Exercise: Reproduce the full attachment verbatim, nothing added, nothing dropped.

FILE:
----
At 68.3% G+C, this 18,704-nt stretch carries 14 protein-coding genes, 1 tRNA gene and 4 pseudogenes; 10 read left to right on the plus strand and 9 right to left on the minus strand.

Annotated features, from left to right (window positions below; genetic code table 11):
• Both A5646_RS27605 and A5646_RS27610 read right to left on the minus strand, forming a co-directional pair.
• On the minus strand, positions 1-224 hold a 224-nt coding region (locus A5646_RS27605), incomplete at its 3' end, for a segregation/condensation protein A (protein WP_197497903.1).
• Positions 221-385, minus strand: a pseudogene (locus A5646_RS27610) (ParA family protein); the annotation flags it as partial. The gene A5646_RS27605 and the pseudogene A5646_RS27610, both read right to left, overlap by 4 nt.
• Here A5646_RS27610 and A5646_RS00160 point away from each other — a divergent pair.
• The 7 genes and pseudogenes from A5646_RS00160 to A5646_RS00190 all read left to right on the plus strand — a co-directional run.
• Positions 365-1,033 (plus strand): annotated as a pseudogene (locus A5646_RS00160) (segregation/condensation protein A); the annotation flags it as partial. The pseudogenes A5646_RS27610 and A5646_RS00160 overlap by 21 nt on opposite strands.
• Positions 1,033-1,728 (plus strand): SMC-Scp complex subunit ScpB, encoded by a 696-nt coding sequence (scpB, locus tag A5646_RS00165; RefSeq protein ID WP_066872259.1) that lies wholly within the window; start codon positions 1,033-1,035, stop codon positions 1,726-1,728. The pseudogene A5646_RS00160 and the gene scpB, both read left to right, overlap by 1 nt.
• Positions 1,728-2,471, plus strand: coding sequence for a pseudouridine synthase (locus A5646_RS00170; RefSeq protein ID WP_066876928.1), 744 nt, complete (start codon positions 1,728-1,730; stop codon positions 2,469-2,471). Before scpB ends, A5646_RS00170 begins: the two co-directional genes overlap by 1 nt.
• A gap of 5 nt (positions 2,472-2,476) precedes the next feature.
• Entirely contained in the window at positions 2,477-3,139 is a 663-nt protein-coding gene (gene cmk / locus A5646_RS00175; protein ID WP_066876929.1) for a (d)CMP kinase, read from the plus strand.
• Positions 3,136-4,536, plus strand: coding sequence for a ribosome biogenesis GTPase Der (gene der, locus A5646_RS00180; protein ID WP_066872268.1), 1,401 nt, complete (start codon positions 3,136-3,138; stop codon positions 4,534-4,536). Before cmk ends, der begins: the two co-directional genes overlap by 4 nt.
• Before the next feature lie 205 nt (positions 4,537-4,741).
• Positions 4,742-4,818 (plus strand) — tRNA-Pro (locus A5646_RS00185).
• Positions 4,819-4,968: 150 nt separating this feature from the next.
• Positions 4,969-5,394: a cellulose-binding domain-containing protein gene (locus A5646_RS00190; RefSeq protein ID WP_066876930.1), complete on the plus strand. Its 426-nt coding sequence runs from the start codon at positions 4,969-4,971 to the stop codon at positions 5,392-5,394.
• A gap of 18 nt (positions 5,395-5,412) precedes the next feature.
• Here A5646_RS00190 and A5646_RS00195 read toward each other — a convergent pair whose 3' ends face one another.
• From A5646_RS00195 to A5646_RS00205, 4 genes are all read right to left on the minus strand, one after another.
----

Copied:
At 68.3% G+C, this 18,704-nt stretch carries 14 protein-coding genes, 1 tRNA gene and 4 pseudogenes; 10 read left to right on the plus strand and 9 right to left on the minus strand.

Annotated features, from left to right (window positions below; genetic code table 11):
• Both A5646_RS27605 and A5646_RS27610 read right to left on the minus strand, forming a co-directional pair.
• On the minus strand, positions 1-224 hold a 224-nt coding region (locus A5646_RS27605), incomplete at its 3' end, for a segregation/condensation protein A (protein WP_197497903.1).
• Positions 221-385, minus strand: a pseudogene (locus A5646_RS27610) (ParA family protein); the annotation flags it as partial. The gene A5646_RS27605 and the pseudogene A5646_RS27610, both read right to left, overlap by 4 nt.
• Here A5646_RS27610 and A5646_RS00160 point away from each other — a divergent pair.
• The 7 genes and pseudogenes from A5646_RS00160 to A5646_RS00190 all read left to right on the plus strand — a co-directional run.
• Positions 365-1,033 (plus strand): annotated as a pseudogene (locus A5646_RS00160) (segregation/condensation protein A); the annotation flags it as partial. The pseudogenes A5646_RS27610 and A5646_RS00160 overlap by 21 nt on opposite strands.
• Positions 1,033-1,728 (plus strand): SMC-Scp complex subunit ScpB, encoded by a 696-nt coding sequence (scpB, locus tag A5646_RS00165; RefSeq protein ID WP_066872259.1) that lies wholly within the window; start codon positions 1,033-1,035, stop codon positions 1,726-1,728. The pseudogene A5646_RS00160 and the gene scpB, both read left to right, overlap by 1 nt.
• Positions 1,728-2,471, plus strand: coding sequence for a pseudouridine synthase (locus A5646_RS00170; RefSeq protein ID WP_066876928.1), 744 nt, complete (start codon positions 1,728-1,730; stop codon positions 2,469-2,471). Before scpB ends, A5646_RS00170 begins: the two co-directional genes overlap by 1 nt.
• A gap of 5 nt (positions 2,472-2,476) precedes the next feature.
• Entirely contained in the window at positions 2,477-3,139 is a 663-nt protein-coding gene (gene cmk / locus A5646_RS00175; protein ID WP_066876929.1) for a (d)CMP kinase, read from the plus strand.
• Positions 3,136-4,536, plus strand: coding sequence for a ribosome biogenesis GTPase Der (gene der, locus A5646_RS00180; protein ID WP_066872268.1), 1,401 nt, complete (start codon positions 3,136-3,138; stop codon positions 4,534-4,536). Before cmk ends, der begins: the two co-directional genes overlap by 4 nt.
• Before the next feature lie 205 nt (positions 4,537-4,741).
• Positions 4,742-4,818 (plus strand) — tRNA-Pro (locus A5646_RS00185).
• Positions 4,819-4,968: 150 nt separating this feature from the next.
• Positions 4,969-5,394: a cellulose-binding domain-containing protein gene (locus A5646_RS00190; RefSeq protein ID WP_066876930.1), complete on the plus strand. Its 426-nt coding sequence runs from the start codon at positions 4,969-4,971 to the stop codon at positions 5,392-5,394.
• A gap of 18 nt (positions 5,395-5,412) precedes the next feature.
• Here A5646_RS00190 and A5646_RS00195 read toward each other — a convergent pair whose 3' ends face one another.
• From A5646_RS00195 to A5646_RS00205, 4 genes are all read right to left on the minus strand, one after another.